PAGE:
Last week I wrote a pretty heavy post about the state of my marriage. It is still a work in progress, but for the time being Neil and I have decided not to separate and to try and work through things the best we can while still living together. There’s still work to do and it’s still a process, but we are taking it one step at a time.
Although I only recently opened up about what was going on, I have been trying to hold things together for much longer than that. I wanted to take some time today to offer 10 self-care tips for when life gets hard because that’s the time when self-care is the most important and when we usually let it fall by the wayside.
1. Spend time with friends
Friends are important. Friends are even more important when life doesn’t seem to be going the way you think it should. Being able to talk to another person is incredibly therapeutic and it helps to know that there are others who are there for you when you feel like you can’t be there for yourself. Friends offer a different perspective and may even have a similar experience that they can share with you. You won’t know unless you open your mouth.
2. Go slow
For some people, negative situations actually lead them into overdrive. In an attempt to escape the discomfort and unpleasant feelings, people will throw themselves into work or other distractions. I’m advising you to do the opposite. By approaching life more slowly, you will become less overwhelmed and you will have more time to actually get through the situation and learn from it.
3. Listen to what you need
In order to take care of yourself, you need to know what that means. Take some time with yourself to think about what YOU need. Not what anyone else needs, but YOU. Spending all of your time worrying about another person/people/situations is the opposite of self-care. Going through tough times puts a lot of stress on a person and that is when self-care becomes even more important.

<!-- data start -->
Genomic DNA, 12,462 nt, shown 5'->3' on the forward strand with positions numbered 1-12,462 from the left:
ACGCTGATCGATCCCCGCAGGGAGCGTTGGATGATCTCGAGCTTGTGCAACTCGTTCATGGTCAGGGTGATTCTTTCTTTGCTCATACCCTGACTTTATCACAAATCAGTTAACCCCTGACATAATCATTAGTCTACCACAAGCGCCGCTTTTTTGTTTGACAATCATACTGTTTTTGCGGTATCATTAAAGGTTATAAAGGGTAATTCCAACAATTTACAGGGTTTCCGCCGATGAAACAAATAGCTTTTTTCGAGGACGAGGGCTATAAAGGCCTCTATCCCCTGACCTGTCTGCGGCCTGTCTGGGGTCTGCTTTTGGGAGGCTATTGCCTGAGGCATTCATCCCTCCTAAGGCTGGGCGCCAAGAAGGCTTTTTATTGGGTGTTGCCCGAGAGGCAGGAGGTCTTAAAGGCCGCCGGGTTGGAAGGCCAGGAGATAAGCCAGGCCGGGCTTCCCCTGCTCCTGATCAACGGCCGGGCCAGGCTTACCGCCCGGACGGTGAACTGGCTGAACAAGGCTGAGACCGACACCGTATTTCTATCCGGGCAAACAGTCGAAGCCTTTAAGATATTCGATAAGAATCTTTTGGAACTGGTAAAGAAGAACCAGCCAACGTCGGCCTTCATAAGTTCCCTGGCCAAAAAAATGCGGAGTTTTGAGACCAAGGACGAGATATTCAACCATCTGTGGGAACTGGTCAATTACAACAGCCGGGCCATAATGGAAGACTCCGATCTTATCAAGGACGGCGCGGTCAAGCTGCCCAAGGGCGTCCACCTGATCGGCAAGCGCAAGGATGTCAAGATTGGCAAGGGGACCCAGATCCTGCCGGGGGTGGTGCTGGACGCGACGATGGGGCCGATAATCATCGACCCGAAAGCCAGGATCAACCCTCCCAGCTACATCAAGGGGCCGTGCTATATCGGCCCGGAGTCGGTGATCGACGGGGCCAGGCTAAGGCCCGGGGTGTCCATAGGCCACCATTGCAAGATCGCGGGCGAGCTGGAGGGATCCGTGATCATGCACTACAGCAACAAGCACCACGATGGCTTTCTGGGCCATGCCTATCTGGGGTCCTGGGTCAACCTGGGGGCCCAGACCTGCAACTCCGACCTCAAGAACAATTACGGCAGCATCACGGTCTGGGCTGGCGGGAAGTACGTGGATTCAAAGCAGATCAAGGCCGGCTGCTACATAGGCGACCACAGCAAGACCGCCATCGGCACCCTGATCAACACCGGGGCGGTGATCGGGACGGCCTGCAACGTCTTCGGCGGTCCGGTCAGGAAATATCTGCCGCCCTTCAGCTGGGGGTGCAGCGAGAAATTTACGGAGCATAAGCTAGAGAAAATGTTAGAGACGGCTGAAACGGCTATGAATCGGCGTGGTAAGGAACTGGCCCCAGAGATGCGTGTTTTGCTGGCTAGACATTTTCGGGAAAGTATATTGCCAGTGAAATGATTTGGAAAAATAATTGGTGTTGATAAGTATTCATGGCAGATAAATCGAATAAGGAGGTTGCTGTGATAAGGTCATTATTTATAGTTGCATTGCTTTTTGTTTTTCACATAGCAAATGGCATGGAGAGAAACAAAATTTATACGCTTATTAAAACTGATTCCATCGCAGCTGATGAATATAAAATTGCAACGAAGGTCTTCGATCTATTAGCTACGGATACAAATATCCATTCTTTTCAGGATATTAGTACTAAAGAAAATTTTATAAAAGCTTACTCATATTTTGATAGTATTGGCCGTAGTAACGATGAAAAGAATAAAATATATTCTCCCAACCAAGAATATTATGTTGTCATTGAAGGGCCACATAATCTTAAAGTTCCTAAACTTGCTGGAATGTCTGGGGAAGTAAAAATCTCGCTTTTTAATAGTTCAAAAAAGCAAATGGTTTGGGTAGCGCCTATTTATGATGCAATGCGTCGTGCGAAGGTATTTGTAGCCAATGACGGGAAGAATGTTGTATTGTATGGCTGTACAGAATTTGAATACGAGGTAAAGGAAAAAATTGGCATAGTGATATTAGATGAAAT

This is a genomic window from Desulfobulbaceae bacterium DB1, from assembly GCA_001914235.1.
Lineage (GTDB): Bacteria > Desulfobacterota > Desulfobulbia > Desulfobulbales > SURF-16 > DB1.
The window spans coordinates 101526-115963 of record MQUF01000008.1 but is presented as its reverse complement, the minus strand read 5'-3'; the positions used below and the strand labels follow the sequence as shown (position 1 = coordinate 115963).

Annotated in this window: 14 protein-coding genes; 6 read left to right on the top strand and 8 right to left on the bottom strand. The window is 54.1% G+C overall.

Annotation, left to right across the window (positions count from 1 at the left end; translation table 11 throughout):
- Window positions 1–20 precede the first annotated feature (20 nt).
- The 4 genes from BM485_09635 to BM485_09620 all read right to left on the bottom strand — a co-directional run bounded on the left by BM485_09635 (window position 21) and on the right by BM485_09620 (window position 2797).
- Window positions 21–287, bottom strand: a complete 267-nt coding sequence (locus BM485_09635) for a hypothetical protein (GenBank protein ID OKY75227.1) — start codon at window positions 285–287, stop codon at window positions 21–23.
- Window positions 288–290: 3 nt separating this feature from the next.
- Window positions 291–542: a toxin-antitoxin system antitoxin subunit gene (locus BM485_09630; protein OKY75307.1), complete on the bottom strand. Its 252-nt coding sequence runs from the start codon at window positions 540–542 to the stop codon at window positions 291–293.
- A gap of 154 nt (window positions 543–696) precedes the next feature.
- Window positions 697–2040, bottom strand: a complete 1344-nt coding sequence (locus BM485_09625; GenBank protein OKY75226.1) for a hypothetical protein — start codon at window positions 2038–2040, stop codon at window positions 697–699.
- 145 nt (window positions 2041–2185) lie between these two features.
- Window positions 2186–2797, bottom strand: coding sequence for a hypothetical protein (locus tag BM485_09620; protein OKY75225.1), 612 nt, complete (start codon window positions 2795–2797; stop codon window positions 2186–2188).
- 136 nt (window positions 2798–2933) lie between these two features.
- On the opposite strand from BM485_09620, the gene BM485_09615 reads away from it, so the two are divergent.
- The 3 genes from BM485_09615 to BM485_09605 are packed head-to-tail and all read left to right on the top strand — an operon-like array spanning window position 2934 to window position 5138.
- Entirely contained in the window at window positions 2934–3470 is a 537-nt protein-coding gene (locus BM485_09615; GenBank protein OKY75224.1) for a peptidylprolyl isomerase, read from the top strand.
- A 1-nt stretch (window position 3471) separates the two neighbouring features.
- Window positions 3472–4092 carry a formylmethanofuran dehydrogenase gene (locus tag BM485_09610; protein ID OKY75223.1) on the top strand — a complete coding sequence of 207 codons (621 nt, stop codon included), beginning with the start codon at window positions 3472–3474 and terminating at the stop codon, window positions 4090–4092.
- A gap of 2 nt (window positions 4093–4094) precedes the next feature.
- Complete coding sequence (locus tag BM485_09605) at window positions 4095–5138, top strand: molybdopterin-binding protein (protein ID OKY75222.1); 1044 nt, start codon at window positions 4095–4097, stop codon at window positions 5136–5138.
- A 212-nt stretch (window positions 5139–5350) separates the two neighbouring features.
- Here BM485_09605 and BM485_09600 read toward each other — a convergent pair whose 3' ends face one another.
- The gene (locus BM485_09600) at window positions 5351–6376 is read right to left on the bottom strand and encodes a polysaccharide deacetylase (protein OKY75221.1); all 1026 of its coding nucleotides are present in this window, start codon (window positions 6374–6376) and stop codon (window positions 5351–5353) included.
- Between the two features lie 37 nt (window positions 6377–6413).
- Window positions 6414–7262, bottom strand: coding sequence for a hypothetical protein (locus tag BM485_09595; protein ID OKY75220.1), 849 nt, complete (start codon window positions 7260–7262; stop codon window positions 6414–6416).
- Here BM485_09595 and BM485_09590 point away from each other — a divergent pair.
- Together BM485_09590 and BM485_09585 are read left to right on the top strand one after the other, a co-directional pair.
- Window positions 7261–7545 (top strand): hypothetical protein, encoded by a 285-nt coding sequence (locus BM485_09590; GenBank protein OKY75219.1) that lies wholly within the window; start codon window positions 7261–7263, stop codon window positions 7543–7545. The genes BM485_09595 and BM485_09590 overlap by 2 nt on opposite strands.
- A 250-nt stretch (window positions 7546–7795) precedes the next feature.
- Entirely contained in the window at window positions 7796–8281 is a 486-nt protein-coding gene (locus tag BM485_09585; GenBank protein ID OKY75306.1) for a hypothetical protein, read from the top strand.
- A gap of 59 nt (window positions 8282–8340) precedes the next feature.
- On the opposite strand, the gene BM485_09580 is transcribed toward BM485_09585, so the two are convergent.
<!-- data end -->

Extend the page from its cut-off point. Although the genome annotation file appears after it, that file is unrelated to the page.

Really take the time to figure out what you are needing. For me, some days that looks like work and on others it’s reading, watching a TV show before bed, or going on a long walk and finding a magical lily pond. For others it may be a bubble bath, but that’s not me because I hate them.
4. Be forgiving
When life overwhelms me, I struggle with forgiving myself. I had some days where I was incredibly productive and others when I woke up and could barely get out of bed. I saw days when I was not as productive as normal as failures, which only compounded the negative feelings I was experiencing. You have to cut yourself a break.
No one expects you to be perfect and it’s virtually impossible to continue functioning at the exact same level you do when everything is going well. The more forgiving you are with yourself, the more you will be able to take on. Negativity towards yourself will only add to whatever you are dealing with and make it harder to function.
5. Play with pets
If you have a pet, make sure to take time to play with him/her. Animals are very helpful in lifting our moods and a quick snuggle session can quickly lighten your day. If you don’t have any pets, you can do what I do and talk to the dogs on the street as they walk by. Nevermind their owners; you and that dog have a bond that they will never understand.